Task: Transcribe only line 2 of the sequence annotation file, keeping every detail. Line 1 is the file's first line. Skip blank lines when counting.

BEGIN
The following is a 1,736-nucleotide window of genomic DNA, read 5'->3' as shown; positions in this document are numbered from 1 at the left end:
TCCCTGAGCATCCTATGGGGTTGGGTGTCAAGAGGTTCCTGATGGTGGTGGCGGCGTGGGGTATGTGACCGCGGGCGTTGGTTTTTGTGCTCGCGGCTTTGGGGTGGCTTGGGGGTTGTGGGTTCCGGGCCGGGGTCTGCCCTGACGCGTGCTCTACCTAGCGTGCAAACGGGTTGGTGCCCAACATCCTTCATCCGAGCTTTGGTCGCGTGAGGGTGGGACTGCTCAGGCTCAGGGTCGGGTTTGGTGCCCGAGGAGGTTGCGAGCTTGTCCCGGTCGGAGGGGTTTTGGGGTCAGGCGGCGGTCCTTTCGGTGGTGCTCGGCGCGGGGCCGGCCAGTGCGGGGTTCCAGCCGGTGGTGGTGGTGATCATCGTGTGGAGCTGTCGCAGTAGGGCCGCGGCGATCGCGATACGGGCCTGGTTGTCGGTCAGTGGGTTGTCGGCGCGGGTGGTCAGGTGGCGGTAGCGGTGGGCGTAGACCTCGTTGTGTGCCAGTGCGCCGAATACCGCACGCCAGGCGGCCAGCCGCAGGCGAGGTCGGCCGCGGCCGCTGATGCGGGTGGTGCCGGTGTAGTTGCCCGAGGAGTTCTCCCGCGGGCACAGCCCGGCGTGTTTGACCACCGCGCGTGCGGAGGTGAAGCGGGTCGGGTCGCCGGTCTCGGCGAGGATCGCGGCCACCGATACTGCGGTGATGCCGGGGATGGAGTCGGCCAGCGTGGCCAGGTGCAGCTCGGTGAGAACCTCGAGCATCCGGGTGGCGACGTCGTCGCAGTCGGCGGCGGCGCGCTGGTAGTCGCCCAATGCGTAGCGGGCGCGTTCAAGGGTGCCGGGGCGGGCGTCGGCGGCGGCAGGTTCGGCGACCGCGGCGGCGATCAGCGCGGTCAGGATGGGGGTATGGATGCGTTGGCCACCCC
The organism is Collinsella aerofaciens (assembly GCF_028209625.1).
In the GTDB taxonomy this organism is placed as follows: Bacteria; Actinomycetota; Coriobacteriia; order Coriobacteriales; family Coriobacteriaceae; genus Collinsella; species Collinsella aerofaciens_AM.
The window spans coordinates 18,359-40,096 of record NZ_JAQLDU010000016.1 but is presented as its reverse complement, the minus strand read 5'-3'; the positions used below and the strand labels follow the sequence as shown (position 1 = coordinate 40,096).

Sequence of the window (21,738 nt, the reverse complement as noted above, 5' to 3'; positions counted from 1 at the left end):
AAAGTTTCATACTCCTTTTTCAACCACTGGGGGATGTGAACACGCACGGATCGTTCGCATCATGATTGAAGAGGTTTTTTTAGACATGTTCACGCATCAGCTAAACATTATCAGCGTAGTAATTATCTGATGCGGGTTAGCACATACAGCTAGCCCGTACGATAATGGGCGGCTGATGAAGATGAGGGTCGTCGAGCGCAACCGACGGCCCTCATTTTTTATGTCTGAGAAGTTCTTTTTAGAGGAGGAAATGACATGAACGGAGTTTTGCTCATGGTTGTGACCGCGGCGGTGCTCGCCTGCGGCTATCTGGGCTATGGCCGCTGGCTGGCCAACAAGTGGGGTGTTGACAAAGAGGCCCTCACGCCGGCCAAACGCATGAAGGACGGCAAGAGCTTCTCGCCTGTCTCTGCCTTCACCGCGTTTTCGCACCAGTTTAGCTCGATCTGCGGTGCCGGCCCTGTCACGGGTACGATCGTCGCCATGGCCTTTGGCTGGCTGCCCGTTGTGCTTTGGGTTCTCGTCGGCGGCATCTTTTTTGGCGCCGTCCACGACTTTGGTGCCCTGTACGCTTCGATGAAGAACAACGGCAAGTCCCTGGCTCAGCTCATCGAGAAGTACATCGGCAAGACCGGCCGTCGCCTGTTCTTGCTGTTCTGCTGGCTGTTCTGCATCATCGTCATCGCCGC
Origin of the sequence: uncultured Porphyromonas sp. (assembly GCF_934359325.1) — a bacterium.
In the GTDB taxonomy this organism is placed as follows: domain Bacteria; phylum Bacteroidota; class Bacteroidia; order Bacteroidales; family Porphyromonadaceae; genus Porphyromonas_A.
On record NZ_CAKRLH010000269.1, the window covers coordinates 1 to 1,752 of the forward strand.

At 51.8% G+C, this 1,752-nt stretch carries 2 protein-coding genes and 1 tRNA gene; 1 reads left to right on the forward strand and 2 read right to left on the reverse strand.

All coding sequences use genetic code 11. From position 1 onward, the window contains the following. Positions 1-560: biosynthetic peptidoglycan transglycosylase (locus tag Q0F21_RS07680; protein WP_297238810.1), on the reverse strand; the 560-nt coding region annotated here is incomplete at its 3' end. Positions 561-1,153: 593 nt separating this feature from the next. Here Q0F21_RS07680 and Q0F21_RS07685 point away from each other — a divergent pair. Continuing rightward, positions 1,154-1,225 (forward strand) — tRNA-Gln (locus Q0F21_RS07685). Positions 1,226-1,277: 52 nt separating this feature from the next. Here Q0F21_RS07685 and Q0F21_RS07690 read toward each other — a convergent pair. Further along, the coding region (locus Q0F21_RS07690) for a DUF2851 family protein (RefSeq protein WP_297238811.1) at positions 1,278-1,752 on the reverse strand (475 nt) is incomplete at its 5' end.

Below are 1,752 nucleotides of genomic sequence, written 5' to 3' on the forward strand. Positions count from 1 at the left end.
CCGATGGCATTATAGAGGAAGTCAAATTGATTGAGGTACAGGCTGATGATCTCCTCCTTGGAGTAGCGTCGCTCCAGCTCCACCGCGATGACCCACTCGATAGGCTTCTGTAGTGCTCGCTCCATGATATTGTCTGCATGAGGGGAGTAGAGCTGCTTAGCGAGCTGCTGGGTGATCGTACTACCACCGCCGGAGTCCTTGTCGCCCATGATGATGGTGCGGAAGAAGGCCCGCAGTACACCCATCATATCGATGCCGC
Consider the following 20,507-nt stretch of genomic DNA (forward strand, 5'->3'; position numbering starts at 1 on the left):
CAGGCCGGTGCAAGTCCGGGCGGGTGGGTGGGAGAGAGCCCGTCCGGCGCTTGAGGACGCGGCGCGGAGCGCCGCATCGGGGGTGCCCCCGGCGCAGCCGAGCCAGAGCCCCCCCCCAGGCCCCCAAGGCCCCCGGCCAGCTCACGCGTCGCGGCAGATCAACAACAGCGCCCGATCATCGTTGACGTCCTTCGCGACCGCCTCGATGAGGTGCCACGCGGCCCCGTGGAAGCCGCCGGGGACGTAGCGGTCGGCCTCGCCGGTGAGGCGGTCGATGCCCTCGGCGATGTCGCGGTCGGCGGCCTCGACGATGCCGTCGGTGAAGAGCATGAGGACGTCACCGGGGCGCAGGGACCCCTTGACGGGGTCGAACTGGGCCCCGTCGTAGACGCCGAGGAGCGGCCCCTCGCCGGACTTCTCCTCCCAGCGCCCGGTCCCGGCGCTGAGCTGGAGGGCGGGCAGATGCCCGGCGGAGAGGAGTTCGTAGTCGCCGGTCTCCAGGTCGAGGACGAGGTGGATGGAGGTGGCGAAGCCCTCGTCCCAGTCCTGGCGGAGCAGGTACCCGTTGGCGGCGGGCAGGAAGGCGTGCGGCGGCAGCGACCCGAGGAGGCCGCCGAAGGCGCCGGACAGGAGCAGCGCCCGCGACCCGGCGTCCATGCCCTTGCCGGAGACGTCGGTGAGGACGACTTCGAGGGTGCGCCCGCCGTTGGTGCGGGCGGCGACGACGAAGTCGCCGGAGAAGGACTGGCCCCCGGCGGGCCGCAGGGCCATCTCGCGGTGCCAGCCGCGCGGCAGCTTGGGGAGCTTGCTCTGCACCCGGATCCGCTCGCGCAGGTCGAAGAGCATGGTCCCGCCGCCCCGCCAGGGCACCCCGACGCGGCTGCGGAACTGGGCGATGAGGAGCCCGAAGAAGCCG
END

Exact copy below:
TCCCTGAGCATCCTATGGGGTTGGGTGTCAAGAGGTTCCTGATGGTGGTGGCGGCGTGGGGTATGTGACCGCGGGCGTTGGTTTTTGTGCTCGCGGCTTTGGGGTGGCTTGGGGGTTGTGGGTTCCGGGCCGGGGTCTGCCCTGACGCGTGCTCTACCTAGCGTGCAAACGGGTTGGTGCCCAACATCCTTCATCCGAGCTTTGGTCGCGTGAGGGTGGGACTGCTCAGGCTCAGGGTCGGGTTTGGTGCCCGAGGAGGTTGCGAGCTTGTCCCGGTCGGAGGGGTTTTGGGGTCAGGCGGCGGTCCTTTCGGTGGTGCTCGGCGCGGGGCCGGCCAGTGCGGGGTTCCAGCCGGTGGTGGTGGTGATCATCGTGTGGAGCTGTCGCAGTAGGGCCGCGGCGATCGCGATACGGGCCTGGTTGTCGGTCAGTGGGTTGTCGGCGCGGGTGGTCAGGTGGCGGTAGCGGTGGGCGTAGACCTCGTTGTGTGCCAGTGCGCCGAATACCGCACGCCAGGCGGCCAGCCGCAGGCGAGGTCGGCCGCGGCCGCTGATGCGGGTGGTGCCGGTGTAGTTGCCCGAGGAGTTCTCCCGCGGGCACAGCCCGGCGTGTTTGACCACCGCGCGTGCGGAGGTGAAGCGGGTCGGGTCGCCGGTCTCGGCGAGGATCGCGGCCACCGATACTGCGGTGATGCCGGGGATGGAGTCGGCCAGCGTGGCCAGGTGCAGCTCGGTGAGAACCTCGAGCATCCGGGTGGCGACGTCGTCGCAGTCGGCGGCGGCGCGCTGGTAGTCGCCCAATGCGTAGCGGGCGCGTTCAAGGGTGCCGGGGCGGGCGTCGGCGGCGGCAGGTTCGGCGACCGCGGCGGCGATCAGCGCGGTCAGGATGGGGGTATGGATGCGTTGGCCACCCC